Debate Begins on Constitutional Provisions in Iraq
Alissa Rubin of the Los Angeles Times has a fine piece today discussing debates in Iraq over the Fundamental Law that will govern the country until a constitution is crafted.
She points out that several members of the Interim Governing Council reject the idea of a 3-man rotating presidency, in part on the grounds that it may institutionalize ethnic divisions and will be inefficient (Bosnia is cited as an example of how it can go bad).
She also reveals that Grand Ayatollah Ali Sistani and Abdu’l-Aziz al-Hakim, head of the Supreme Council for Islamic revolution in Iraq, have prepared their own team of census and electoral experts to make the case to the United Nations Commission being sent by Kofi Annan that free and open elections are possible.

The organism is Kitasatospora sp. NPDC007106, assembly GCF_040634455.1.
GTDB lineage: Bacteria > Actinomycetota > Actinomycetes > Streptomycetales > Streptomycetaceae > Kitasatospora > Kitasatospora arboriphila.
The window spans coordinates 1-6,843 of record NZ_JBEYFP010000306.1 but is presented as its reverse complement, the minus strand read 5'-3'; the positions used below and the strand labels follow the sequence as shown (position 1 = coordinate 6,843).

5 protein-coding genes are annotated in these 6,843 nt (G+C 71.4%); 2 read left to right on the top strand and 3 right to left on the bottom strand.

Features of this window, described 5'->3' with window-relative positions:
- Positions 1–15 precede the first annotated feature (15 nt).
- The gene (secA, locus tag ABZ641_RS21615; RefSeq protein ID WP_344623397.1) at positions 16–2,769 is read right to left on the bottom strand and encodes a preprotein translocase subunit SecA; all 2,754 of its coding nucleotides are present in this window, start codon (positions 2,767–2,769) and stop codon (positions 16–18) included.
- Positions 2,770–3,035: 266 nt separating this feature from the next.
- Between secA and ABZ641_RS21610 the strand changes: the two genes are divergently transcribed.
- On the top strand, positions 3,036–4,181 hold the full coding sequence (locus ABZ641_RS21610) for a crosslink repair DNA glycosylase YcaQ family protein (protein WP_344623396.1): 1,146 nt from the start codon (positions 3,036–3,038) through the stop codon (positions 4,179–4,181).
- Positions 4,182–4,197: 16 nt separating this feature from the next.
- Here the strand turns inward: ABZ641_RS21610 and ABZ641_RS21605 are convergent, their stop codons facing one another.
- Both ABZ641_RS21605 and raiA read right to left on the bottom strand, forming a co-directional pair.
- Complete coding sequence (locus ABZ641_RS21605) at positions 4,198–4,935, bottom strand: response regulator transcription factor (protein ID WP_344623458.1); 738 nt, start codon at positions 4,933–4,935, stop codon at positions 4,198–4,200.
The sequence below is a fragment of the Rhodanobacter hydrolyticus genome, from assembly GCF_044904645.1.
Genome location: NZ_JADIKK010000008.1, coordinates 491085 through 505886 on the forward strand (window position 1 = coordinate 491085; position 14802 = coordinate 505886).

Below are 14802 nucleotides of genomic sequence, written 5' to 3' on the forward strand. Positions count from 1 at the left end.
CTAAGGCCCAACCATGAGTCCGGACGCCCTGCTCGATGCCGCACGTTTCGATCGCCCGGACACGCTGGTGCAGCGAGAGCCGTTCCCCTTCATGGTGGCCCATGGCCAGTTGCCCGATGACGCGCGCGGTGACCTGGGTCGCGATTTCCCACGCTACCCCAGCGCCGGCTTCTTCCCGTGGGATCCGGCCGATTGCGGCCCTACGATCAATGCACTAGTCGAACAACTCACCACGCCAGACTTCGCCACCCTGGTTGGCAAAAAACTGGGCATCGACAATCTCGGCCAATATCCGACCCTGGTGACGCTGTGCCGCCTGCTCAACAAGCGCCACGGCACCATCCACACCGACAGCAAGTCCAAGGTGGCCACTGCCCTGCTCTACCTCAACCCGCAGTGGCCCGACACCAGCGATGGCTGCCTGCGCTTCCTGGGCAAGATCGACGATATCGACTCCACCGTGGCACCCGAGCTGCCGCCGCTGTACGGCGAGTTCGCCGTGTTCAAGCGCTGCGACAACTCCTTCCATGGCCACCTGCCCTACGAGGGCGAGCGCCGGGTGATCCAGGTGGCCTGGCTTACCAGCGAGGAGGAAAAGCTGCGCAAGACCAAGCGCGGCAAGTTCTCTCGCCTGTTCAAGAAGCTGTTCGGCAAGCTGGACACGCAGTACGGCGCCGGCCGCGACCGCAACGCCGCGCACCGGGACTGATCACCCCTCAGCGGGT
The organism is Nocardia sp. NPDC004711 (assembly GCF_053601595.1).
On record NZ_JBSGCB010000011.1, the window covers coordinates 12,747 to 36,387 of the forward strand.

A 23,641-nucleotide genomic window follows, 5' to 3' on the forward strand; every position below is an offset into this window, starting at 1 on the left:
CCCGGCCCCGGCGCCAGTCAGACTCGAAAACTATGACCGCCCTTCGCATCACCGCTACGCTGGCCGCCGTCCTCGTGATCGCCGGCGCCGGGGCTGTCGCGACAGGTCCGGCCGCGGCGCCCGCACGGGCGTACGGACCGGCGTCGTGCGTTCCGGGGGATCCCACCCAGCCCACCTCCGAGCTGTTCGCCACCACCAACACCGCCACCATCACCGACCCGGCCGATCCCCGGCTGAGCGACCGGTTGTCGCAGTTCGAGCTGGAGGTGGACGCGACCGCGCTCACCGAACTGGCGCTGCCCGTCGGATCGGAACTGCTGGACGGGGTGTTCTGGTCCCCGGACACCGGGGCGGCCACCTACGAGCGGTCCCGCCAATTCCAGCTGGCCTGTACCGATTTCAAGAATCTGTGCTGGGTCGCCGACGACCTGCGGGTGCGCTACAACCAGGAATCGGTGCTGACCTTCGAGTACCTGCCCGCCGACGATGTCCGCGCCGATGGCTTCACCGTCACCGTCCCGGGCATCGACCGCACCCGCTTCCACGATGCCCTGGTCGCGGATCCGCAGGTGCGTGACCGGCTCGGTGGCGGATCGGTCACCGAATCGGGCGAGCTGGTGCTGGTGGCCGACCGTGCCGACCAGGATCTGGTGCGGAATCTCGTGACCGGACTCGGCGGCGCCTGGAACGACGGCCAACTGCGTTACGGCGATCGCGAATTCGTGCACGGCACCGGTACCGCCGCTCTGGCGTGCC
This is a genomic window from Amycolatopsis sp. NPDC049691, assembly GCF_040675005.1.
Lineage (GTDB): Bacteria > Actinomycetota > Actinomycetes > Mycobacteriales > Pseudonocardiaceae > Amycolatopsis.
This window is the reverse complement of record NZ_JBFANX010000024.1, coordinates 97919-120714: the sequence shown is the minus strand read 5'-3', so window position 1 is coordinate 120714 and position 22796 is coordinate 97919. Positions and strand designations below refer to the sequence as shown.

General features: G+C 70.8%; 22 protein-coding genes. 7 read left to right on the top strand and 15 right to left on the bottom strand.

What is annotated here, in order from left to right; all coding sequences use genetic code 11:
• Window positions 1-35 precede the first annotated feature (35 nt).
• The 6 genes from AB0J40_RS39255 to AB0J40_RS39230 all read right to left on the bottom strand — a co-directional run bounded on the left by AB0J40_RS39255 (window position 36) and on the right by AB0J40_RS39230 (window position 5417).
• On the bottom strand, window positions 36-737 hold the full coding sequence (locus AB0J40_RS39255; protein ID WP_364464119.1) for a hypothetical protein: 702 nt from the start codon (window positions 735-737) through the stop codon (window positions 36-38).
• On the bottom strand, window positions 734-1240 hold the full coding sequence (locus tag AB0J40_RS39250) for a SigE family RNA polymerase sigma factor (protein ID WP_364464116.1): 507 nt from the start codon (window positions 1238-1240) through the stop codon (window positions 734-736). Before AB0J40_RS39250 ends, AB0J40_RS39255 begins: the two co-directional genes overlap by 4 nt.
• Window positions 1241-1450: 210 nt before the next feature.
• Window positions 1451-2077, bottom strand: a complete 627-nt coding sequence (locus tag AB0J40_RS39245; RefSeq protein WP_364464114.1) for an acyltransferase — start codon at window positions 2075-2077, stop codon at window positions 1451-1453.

[Al-Sharq al-Awsat reports that Adnan Pachachi of the IGC says that the UN Commission’s recommendations will not be binding on the governing council. Pachachi is angry about the extent of Shiite power and the influence of Sistani, as are many Sunnis.]
The Fundamental Law will have a bill of rights, and will try to ensure representation in parliament of women (some percentage of seats will be set aside for female candidates, as in Pakistan). But it will also specify Islamic law as a principal source of Iraqi law, which worries some observers. (This provision was insisted on by Sistani and seems to be supported by Paul Bremer.)